I've heard people saying How much fish or How many fishes, so I don't know whether fish is countable or uncountable.


2 Answers 2


It depends on whether you mean the animal or the food.


Animal - I see three fish.


Food - I eat lots of fish.

  • 2
    You would say 'I see two fish' if you saw two trout swimming in a lake, (i.e. two fish of the same species) but if you saw two trout and one salmon. it would be correct to say either "I see two fish" or "I see two fishes". In modern times, the latter is mostly used in a scientific context, but may be found in older material including the Bible story about loaves and fishes, and casual language, e.g. the cliché that victims of Mafia killings 'sleep with the fishes'. Apr 24, 2022 at 7:07
  • You could say 'I'd like two fish please' when at the grocer's, too. After all the food = the animal.
    – paddotk
    Apr 24, 2022 at 16:03
  • @MichaelHarvey: It's not as clear-cut as that. I would say "I see two fishes" if I saw two trout swimming in a lake.
    – TonyK
    Apr 24, 2022 at 18:30
  • @TonyK - you might say it, but most grammar guides and dictionaries specify 'fish' as the ordinary plural. Apr 24, 2022 at 18:34
  • @paddotk - only if the grocer sells only one variety of fish. Apr 24, 2022 at 18:34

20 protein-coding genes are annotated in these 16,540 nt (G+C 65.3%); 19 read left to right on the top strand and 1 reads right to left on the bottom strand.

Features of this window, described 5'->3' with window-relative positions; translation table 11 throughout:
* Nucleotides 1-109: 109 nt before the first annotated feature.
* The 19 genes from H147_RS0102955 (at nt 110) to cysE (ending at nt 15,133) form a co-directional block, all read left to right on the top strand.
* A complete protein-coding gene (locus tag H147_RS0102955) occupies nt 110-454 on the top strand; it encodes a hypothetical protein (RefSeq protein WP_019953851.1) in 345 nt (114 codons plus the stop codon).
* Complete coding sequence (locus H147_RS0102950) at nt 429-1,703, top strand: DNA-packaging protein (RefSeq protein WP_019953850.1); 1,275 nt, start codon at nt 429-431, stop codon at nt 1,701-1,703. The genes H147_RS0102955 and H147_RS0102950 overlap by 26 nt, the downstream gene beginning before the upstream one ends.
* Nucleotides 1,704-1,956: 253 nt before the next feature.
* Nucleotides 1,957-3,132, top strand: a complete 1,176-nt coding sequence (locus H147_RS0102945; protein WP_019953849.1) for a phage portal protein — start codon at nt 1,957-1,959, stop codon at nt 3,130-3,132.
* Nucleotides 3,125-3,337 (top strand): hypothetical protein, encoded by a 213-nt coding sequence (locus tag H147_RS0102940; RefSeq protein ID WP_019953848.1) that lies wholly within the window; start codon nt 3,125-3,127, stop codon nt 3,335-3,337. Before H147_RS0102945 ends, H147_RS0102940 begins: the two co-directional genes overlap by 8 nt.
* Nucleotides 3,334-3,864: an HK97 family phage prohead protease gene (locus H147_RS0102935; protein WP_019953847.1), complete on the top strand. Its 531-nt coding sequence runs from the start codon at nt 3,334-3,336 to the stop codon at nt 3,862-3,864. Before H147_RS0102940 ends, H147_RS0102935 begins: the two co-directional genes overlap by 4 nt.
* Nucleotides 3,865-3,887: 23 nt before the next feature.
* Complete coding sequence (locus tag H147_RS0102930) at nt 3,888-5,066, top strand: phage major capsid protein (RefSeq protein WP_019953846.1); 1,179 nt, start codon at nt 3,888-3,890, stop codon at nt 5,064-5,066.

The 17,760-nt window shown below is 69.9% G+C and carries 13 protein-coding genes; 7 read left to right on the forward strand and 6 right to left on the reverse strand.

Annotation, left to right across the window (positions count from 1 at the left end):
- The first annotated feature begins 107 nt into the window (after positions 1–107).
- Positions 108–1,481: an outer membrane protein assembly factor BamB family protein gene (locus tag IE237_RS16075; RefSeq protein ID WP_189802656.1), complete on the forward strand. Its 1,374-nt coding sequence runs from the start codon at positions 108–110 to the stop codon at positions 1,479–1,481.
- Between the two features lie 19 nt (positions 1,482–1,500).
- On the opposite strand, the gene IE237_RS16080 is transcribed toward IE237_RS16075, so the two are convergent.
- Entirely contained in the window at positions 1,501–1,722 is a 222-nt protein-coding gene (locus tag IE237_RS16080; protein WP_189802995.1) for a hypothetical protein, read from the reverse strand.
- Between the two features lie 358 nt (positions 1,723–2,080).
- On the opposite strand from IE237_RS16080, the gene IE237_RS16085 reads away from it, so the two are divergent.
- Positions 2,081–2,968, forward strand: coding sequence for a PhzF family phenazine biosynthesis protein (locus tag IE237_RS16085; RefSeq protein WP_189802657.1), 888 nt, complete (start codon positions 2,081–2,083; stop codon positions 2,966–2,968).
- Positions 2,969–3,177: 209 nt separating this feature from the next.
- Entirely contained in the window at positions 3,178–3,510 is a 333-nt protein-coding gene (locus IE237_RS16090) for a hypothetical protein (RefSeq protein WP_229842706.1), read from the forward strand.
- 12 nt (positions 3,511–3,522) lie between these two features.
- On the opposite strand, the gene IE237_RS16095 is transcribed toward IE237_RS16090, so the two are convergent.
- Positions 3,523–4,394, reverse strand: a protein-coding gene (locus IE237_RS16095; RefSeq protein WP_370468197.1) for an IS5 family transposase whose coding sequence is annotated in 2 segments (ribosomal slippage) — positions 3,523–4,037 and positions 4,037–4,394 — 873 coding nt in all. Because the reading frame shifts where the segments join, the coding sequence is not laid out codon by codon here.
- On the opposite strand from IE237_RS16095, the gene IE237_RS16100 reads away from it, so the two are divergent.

Usually countable, but disguised by the fact that the plural form may be "fish" and the same as the singular form. (see Fish vs Fishes for plural use)

So if you look in a river and say "I can see some fish", you are actually using a countable and plural noun. This is plural and would have plural agreement. "Some fish are swimming in the river". "How many fish are there"?

The only case in which fish is treated as non-count is when it refers to the flesh of a large fish, when served like meat. It is correct to say "How much fish would you like" to ask how large you would like your serving of fish. This uncountable use is not specific to fish, and can apply to any animal or plant that is not eaten whole: "How much lamb", "How much chicken", "How much crab", "How much cabbage" and so on.

There's another exceptional case. The name of card game "Fish" is an uncountable proper noun,

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